Recently, violence increased due to the actions of terrorist organizations such as the Islamic State. In 2017 alone, extremist groups killed almost 100 Christians in Egypt. Nonetheless, persecution and social discrimination in the country dates back many years ago, as Mena’s story attests. The Copts are approximately 10 percent of Egypt’s population but are subjected to various forms of harassment and mistreatment. This is clearly seen in the country’s sports. Despite the popularity of soccer in Egypt and the ascension of Mohammed Salah as a true national hero, many Coptic Christians have been denied opportunities to play, just because of their faith. Last year during the World Cup, the Philos Project even launched a social campaign called #LetCoptsPlay. The goal was to raise awareness about this situation and urge national and international sports authorities to intervene. But, until now, little has been done to change the situation. Unfortunately, soccer is just one of the many areas of society from which Christians have been systematically excluded.

Egyptian President Abdel Fatah al-Sisi has demonstrated some attempts to improve the lives of Christians. He was the first president to attend Christian services, and he gave permits for the construction of new churches, with the Coptic Cathedral of the Nativity near Cairo being the most notorious one. These efforts, however, are not enough. Egyptian society needs to experience a cultural change and see Christians differently. They should not be perceived as second-citizens in need of protection and should be affirmed as full citizens who have made significant contributions to Egypt for centuries, since the time of the Apostles.

In this regard, Mena Massoud’s performance as Aladdin could make a huge impact. A study conducted by the University of Stanford shows that since Mohammed Salah started playing in Liverpool, anti-Muslim hate crimes in Merseyside have dropped by 18.9 percent. The study concluded Salah’s friendly position in the club helped “humanize” the Muslim community in the UK. What if the same happened in Egypt due to Mena’s role in Aladdin? The movie, contrary to what some critics say, does not reinforce stereotypes of a barbaric Middle East. Rather, it portrays a future for the region in which tyranny will be overthrown and different communities will live in peace. The movie shows that the region is diverse and not restricted to Islam or Arab culture.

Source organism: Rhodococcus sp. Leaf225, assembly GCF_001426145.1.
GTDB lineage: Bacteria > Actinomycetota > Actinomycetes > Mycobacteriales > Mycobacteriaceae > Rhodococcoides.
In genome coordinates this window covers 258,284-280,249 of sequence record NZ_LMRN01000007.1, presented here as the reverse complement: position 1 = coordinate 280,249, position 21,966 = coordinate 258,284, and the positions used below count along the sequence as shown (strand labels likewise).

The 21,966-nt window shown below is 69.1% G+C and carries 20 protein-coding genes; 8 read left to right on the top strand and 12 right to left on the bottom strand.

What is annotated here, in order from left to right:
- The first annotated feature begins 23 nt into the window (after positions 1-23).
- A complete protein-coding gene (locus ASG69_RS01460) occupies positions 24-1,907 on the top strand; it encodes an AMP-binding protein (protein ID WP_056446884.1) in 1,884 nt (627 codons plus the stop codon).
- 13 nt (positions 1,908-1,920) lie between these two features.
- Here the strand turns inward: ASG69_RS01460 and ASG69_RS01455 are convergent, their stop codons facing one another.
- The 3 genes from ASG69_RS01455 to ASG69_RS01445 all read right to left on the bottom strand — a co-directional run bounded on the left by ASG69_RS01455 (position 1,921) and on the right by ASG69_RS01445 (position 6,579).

Maybe Mena won’t become popular in Egypt—especially in light of his recent positive commentaries about Israel. But he will certainly still be a great source of inspiration and encouragement to millions of Egyptian Christian kids who suffer because of their faith. Mena is not ashamed of being a Coptic Christian, which he has made quite clear on several occasions. This should be enough for those worried about representation and equality to celebrate him and not silence his voice. A great way to combat orientalism and portray the Middle East in a fair way is highlighting its ethnic and religious diversity. It means remembering the plight of Christians, Copts, Assyrians, Armenians, Arameans, Yazidis, Mandaeans, Kurds, Jews, and many others.

As the new lyrics of “Arabian Nights” say:

Oh, imagine a land, it’s a faraway place
Where the caravan camels roam
Where you wander among every culture and tongue
It’s chaotic, but hey, it’s home

The Middle East has indeed been chaotic for last many years, especially for religious minorities like Mena. Nevertheless, the region still needs to be preserved as a place where people of different cultures and tongues can call it home. May Aladdin remind international society, and especially Christians, about their responsibility in the fight for a more plural and diverse Middle East.

Igor Sabino is a PhD candidate in Political Science at the Federal University of Pernambuco in Brazil and holds a BA and an MA in international relations, both from the State University of Paraíba. Igor is a Philos Leadership Institute alumnus and researches about religions international relations and forced migration in the Middle East. Follow him on Twitter: @igorhsabino.

Photo Credit: Naomi Scott and Mena Massoud in Aladdin (2019). Promotional photo by Daniel Smith for Disney, via IMDB.